• kolleen bouchane

Creating a beautiful life

Updated: Aug 9, 2018


The late John O’Donohue, a poet, theologian, and philosopher, once said of beauty that it ‘isn’t all about just nice, loveliness like. Beauty is about more rounded substantial becoming… [it] is about an emerging fullness, a greater sense of grace and elegance, a deeper sense of depth, and also a kind of homecoming for the enriched memory of your unfolding life.’


When I first heard it, I was bewitched by this definition of beauty. I tend to work in lists, not poetry, so I had to think pretty hard about what a ‘homecoming for the enriched memory of my unfolding life would be.’


For several days I looked at many things and people and asked myself if they were enriching the memory of my unfolding life. It’s like asking Marie Kondo's ‘does this bring me joy’ not just of unused sporting equipment and old magazines but of every single thing and person and moment that passed my way until I was (beautifully) bone tired.


It’s a strange exercise obviously — stranger still when I would ‘hear’ the immediate and resounding ‘yes’ or ‘no’ and despite my certainty, suddenly feel very surprised. I learned a great deal about what made my life beautiful — and what did not. I learned that if I was really listening I always knew the answer right away — until it would change if I looked at it another way.


There were many things in my life that were not so beautiful. I don’t mean dirty dishes and that spot where my dog ate the wall, I mean stuff I’d gotten into the habit of doing, saying, and thinking that on the briefest reflection I realized I couldn’t think why. I realized I did not want some things in my life when I looked back to see if it was beautiful or not.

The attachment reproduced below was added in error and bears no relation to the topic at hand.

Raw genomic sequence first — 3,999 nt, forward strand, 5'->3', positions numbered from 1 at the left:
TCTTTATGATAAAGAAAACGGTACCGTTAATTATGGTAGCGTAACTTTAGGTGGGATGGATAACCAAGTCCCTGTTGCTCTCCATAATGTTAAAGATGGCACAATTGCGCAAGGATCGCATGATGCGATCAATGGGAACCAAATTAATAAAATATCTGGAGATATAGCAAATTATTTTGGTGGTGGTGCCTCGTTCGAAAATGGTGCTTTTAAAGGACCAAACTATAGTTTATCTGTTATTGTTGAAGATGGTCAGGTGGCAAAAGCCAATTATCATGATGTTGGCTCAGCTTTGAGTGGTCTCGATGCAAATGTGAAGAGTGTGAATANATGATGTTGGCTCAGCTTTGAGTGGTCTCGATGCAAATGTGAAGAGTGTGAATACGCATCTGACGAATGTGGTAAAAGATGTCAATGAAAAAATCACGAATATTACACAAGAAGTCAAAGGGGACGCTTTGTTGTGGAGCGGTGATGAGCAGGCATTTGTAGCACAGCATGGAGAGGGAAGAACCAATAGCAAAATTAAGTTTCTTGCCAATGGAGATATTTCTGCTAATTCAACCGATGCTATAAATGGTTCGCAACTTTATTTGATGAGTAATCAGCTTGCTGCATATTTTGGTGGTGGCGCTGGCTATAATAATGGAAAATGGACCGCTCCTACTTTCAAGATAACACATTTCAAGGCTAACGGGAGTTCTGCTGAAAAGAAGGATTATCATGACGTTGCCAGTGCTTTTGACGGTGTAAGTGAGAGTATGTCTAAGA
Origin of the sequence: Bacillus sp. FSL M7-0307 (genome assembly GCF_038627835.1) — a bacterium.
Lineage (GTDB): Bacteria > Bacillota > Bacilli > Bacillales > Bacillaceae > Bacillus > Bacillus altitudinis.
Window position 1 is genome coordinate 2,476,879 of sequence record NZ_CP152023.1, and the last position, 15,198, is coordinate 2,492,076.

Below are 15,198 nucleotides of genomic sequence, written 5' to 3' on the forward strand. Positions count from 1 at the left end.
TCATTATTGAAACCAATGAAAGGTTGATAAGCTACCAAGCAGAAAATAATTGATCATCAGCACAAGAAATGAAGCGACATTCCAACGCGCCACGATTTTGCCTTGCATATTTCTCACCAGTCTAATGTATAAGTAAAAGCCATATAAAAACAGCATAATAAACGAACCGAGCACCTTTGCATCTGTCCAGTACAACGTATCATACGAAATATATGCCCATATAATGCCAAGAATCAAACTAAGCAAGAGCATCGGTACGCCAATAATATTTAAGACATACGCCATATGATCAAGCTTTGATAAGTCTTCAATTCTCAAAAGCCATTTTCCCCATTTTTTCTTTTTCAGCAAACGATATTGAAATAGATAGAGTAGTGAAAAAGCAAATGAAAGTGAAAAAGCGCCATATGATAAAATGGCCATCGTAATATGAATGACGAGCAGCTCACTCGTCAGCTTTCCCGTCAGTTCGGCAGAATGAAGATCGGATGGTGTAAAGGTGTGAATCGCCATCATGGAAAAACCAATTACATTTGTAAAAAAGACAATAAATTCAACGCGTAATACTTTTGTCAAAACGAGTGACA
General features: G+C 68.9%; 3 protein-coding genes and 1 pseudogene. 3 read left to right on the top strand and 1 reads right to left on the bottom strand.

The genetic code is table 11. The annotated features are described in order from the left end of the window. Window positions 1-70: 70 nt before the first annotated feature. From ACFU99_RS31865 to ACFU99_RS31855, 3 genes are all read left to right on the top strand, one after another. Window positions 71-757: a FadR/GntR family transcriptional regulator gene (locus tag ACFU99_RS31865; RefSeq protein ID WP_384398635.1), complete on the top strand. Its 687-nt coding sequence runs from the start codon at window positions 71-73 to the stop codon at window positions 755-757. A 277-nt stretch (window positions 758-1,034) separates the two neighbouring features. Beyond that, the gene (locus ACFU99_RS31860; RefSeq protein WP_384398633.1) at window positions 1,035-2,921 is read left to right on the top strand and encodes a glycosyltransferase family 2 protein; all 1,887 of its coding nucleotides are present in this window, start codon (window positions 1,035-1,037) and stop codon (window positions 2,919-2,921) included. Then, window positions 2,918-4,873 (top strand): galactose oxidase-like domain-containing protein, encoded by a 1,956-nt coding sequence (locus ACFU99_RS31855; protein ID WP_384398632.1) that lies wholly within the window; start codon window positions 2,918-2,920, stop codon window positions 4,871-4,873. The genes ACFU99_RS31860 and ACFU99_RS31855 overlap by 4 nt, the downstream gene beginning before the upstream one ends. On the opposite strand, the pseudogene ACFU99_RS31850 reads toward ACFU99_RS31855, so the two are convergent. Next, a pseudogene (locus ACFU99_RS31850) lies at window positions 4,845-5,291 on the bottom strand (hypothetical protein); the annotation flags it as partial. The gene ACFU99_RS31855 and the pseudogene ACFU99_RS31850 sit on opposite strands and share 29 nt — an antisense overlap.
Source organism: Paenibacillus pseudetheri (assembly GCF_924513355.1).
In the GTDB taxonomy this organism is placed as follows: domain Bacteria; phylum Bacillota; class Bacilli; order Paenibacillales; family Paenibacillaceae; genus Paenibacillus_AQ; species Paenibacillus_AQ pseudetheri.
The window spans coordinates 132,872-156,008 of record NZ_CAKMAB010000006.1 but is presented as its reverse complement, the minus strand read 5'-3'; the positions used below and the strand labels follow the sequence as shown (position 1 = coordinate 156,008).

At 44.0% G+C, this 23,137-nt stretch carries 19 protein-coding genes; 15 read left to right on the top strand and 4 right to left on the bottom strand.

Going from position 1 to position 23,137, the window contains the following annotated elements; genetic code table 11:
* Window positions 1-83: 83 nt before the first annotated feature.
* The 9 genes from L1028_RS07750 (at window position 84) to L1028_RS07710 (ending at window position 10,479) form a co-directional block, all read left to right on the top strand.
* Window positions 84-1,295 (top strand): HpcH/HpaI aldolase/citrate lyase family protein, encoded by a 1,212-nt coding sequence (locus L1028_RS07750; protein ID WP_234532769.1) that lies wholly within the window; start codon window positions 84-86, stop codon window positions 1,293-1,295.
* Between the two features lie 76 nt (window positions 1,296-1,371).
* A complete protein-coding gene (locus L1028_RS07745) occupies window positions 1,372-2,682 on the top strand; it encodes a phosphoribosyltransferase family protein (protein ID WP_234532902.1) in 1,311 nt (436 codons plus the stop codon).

I also realized the beautiful things I was taking for granted, like the color of fresh beet soup (!), the way light pours into our way too small bathroom, the way my neighbor is always on her porch rain or shine, and the reliable sense of humor of a great friend (who asked for some of what I must be smoking when I shared all of this with her).


I wondered finally if this is — despite our ratty socks and dusty houses — the kind of beauty that we are all seeking. Not only the gift of having the people and experiences in our life that nourish us, but also the reassurance that what we do, who we are, what we contribute will add up to the life we are trying to unfold. Perhaps deep down we all want to know that we are beautiful in a way that matters.


The most beautiful thing I realized while (soberly, I swear!) contemplating all of this was that almost nothing fit O’Donohue’s definition of ‘an emerging fullness, a greater sense of grace and elegance, a deeper sense of depth’ than hard struggle. Nothing stood out more than grief, breakdown, fear, loss, and failure. What followed was often a thing of such dark and wondrous beauty either for what was catalyzed, clarified, or demanded, that I felt grateful for things I’d never wanted and would never wish on others.


I tried to grasp beauty and hold it in my hands but it was elusive, complex, and changing constantly — the sun dropping beyond the horizon, my dog wiggling away grumpily — until I realized that perhaps the most beautiful thing of all was the question itself and the way the answer would surprise me and then disappear or change from ‘no way’, to ‘yes, of course, how could I not see that before?’


Creating a beautiful life might be just about asking yourself honestly what that would be for you, and then learning to notice and create your life with that definition in mind — all the while knowing that the reason this matters most is because you cannot hold on to it.


What has made your life beautiful?

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